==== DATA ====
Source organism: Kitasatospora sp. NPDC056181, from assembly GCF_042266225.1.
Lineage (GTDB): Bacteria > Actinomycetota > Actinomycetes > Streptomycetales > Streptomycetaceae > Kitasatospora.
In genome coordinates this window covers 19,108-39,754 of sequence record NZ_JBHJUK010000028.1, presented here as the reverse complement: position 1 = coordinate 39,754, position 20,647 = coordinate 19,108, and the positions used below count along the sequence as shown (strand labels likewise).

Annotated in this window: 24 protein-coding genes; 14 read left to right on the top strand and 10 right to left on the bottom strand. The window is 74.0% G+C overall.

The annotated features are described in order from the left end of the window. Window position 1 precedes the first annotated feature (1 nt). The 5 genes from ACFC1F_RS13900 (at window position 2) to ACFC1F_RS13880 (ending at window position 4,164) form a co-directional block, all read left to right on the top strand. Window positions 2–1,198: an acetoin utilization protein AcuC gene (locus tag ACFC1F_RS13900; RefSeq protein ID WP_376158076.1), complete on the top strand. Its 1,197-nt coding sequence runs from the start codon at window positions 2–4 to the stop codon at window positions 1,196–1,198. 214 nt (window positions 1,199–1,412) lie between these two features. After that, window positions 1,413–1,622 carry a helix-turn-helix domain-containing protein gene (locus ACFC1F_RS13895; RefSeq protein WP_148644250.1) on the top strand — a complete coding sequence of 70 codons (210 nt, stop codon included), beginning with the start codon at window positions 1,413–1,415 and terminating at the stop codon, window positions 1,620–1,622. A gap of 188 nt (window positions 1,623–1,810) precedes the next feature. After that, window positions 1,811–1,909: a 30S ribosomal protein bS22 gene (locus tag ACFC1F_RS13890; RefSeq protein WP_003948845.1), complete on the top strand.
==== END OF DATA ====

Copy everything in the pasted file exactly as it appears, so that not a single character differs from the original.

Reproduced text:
Source organism: Kitasatospora sp. NPDC056181, from assembly GCF_042266225.1.
Lineage (GTDB): Bacteria > Actinomycetota > Actinomycetes > Streptomycetales > Streptomycetaceae > Kitasatospora.
In genome coordinates this window covers 19,108-39,754 of sequence record NZ_JBHJUK010000028.1, presented here as the reverse complement: position 1 = coordinate 39,754, position 20,647 = coordinate 19,108, and the positions used below count along the sequence as shown (strand labels likewise).

Annotated in this window: 24 protein-coding genes; 14 read left to right on the top strand and 10 right to left on the bottom strand. The window is 74.0% G+C overall.

The annotated features are described in order from the left end of the window. Window position 1 precedes the first annotated feature (1 nt). The 5 genes from ACFC1F_RS13900 (at window position 2) to ACFC1F_RS13880 (ending at window position 4,164) form a co-directional block, all read left to right on the top strand. Window positions 2–1,198: an acetoin utilization protein AcuC gene (locus tag ACFC1F_RS13900; RefSeq protein ID WP_376158076.1), complete on the top strand. Its 1,197-nt coding sequence runs from the start codon at window positions 2–4 to the stop codon at window positions 1,196–1,198. 214 nt (window positions 1,199–1,412) lie between these two features. After that, window positions 1,413–1,622 carry a helix-turn-helix domain-containing protein gene (locus ACFC1F_RS13895; RefSeq protein WP_148644250.1) on the top strand — a complete coding sequence of 70 codons (210 nt, stop codon included), beginning with the start codon at window positions 1,413–1,415 and terminating at the stop codon, window positions 1,620–1,622. A gap of 188 nt (window positions 1,623–1,810) precedes the next feature. After that, window positions 1,811–1,909: a 30S ribosomal protein bS22 gene (locus tag ACFC1F_RS13890; RefSeq protein WP_003948845.1), complete on the top strand.